Some of the largest housing markets in the country have their local best time to buy a house. The week of September 11-17 was the best time to buy for New York, Los Angeles, Chicago, Seattle, and Minneapolis metropolitan areas, among others. Each of these strikes a different balance of market factors during this week as it relates to buyers.
In New York and Los Angeles, homes on the market during this time take 30.3% longer to sell, on average, compared to their respective seasonal peaks when homes sell fastest. Buyers who feel intimidated or frustrated by the blistering pace of sales earlier this year may find the market more approachable as autumn approaches.
More Homes for Sale Were Listed
Inventory rises early fall. This year, inventory remained high through the best buying week. In the last week of September, the listings were expected to be 9.5% more than average and 12.9% more than at the start of the year. 2022 is an outlier compared to previous years since higher mortgage rates dampened buyer desire. Adjusting for this trend, the last week in September was expected to see 46% more active listings than this year's average. Around 780,000 listings during that period, which is around 400,000 more than in late February.
Less Competition From Other Buyers
During the best time to buy a house, homebuyers will have less competition. Pre-pandemic, July had peak homebuyer demand, as indicated by Realtor.com views. As buyers rushed to beat rising prices and borrowing rates, the 2021 housing market peaked in the spring. Spring and summer have the most home buyers, which means more competition for buyers.
Historically, demand is 26.9% lower during the Best Week to Buy and 8.5% lower than the average week. The advantage for home buyers during that time was likely to be at least as good this year as high prices and mortgage rates continue to reduce buyer purchasing power. The best week to buy a house also helps people who need extra time to decide.
The year's best week slowed by 21.1% from its peak. With a peak market pace of just 31 days in May, based on seasonal trends and a cooling market, the end of September was added about a week to the time a typical home spent on the market this year, and more than two weeks more than the peak this May.
More Price Reductions Were Expected
The best time to buy a house is also one of the busiest weeks for price reductions throughout the year, with an average of 5.2% of houses experiencing price reductions that week in the past. However, due to the recent market change, 2022's Best Week was expected to see more than 6.0% of properties with lowered prices. Based on inventory projections, it was expected to result in approximately 48,000 price decreases this week across the country.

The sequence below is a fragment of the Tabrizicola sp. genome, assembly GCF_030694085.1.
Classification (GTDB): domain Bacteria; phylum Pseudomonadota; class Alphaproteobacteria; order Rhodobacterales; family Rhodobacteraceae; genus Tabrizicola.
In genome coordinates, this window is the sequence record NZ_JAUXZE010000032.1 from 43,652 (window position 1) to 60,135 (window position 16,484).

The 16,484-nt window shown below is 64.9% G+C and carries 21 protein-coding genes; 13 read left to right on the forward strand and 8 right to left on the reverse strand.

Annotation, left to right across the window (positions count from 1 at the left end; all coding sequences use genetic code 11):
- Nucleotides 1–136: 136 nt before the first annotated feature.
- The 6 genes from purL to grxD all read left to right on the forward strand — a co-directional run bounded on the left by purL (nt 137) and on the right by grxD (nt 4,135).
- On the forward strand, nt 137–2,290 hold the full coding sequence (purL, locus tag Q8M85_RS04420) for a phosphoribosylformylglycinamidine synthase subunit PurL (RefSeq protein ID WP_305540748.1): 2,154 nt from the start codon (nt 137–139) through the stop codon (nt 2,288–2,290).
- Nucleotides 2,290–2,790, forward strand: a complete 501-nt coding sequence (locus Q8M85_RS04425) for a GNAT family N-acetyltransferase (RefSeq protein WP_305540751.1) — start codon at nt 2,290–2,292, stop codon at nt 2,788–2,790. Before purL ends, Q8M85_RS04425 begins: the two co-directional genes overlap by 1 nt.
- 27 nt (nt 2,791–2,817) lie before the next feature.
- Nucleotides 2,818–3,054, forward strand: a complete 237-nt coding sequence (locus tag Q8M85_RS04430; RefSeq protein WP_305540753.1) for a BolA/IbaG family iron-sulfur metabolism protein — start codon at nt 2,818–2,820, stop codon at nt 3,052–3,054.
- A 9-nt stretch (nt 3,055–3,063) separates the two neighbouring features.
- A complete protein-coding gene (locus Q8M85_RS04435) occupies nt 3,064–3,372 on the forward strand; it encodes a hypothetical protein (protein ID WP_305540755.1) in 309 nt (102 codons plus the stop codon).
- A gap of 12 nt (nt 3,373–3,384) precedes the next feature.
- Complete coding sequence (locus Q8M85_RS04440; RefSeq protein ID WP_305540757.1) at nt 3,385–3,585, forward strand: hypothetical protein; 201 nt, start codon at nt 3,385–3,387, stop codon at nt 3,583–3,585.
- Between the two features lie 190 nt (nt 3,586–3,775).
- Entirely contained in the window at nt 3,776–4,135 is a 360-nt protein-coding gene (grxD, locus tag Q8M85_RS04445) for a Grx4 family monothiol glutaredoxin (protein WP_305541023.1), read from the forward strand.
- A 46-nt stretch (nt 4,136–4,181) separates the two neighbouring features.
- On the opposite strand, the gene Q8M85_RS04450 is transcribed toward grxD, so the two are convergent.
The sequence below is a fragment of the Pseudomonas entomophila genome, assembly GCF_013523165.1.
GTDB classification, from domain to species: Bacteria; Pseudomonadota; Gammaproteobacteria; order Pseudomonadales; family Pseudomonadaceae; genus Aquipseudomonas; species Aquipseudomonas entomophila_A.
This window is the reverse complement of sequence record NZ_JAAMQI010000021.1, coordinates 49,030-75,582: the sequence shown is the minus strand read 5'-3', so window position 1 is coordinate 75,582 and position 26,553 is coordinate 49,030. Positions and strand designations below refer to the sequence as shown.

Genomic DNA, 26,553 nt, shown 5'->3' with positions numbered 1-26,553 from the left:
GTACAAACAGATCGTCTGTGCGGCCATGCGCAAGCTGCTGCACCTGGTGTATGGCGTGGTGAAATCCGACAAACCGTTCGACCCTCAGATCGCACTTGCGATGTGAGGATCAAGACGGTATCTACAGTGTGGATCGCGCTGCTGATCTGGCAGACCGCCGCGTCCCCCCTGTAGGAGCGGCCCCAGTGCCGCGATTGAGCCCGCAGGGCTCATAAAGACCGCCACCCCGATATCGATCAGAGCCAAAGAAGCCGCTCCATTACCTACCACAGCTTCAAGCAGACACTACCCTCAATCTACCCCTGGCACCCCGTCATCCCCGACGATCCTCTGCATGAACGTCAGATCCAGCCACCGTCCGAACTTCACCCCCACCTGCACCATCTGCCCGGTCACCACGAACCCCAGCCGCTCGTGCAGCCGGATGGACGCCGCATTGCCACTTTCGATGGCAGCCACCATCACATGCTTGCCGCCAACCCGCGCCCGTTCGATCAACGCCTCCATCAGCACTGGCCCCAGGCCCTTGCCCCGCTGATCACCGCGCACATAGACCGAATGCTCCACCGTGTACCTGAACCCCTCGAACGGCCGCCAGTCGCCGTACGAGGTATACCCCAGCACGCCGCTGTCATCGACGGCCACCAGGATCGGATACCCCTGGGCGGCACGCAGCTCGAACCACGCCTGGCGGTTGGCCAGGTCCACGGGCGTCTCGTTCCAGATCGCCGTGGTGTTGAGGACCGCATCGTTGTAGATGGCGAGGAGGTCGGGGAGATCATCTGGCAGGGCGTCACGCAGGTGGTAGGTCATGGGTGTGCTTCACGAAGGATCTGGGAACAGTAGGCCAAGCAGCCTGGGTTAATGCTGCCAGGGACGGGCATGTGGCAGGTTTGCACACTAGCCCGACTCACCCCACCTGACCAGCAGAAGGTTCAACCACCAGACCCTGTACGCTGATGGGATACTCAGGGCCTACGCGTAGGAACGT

It translates to a monthly price reduction share of approximately 24.8% caused by a combination of buyers exiting the market, which reduces demand, as well as a buildup of inventory over the year. This year, the number of purchasers exiting the market is significantly more than in previous years, which means that even more sellers lowered their house prices to attract buyer attention.
Housing Markets Where the Best Time to Buy was Sept 11-17
|Metro||Active Listings vs Avg||Views Per Property vs Peak||Days on Market vs Peak||Median Listing Price vs Peak||New Listings vs Avg||Price Reductions vs Avg|
|New York-Newark-Jersey City, NY-NJ-PA||8.2%||-25.6%||+15 days||-4.3%||12.8%||0.4%|
|Los Angeles-Long Beach-Anaheim, CA||14.4%||-31.4%||+10 days||-6.2%||-3.0%||0.9%|
|Chicago-Naperville-Elgin, IL-IN-WI||16.6%||-32.3%||+9 days||-6.5%||1.1%||1.2%|
|Seattle-Tacoma-Bellevue, WA||32.0%||-47.6%||+21 days||-7.0%||12.5%||1.9%|
|Minneapolis-S. Paul-Bloomington, MN-WI||27.2%||-34.2%||+7 days||-9.9%||12.4%||2.2%|
|St. Louis, MO-IL||12.2%||-24.6%||+10 days||-5.1%||5.4%||1.5%|
|Charlotte-Concord-Gastonia, NC-SC||9.5%||-29.3%||+8 days||-4.2%||0.2%||1.2%|
|San Antonio-New Braunfels, TX||14.0%||-35.1%||+13 days||-3.3%||-5.9%||1.2%|
|Memphis, TN-MS-AR||7.6%||-25.6%||+10 days||-3.8%||-4.9%||0.4%|
How to Finding the Best Time to Buy: Realtor.com
To determine the best time to buy, Realtor.com examines multiple housing market metrics. These include: 1) listing prices, 2) inventory levels, 3) new “fresh” listings, 4) time on market, 5) homebuyer demand (realtor.com listing views), and 6) price reductions. They score each week of the year from 0-100 based on the number of active listings.
A given week will score highly if it has more listings compared to other weeks of the year. They score the other metrics, in the same way, so each week has six different scores for active listings, new listings, listing prices, days on market, price reductions, and views per property. (In the case of prices, lower prices score higher. Same with views per property). They then rank each week by the average of those scores. The week with the highest overall score is the best time to buy. The best week to buy a house represents a balanced view of market conditions favorable for buyers.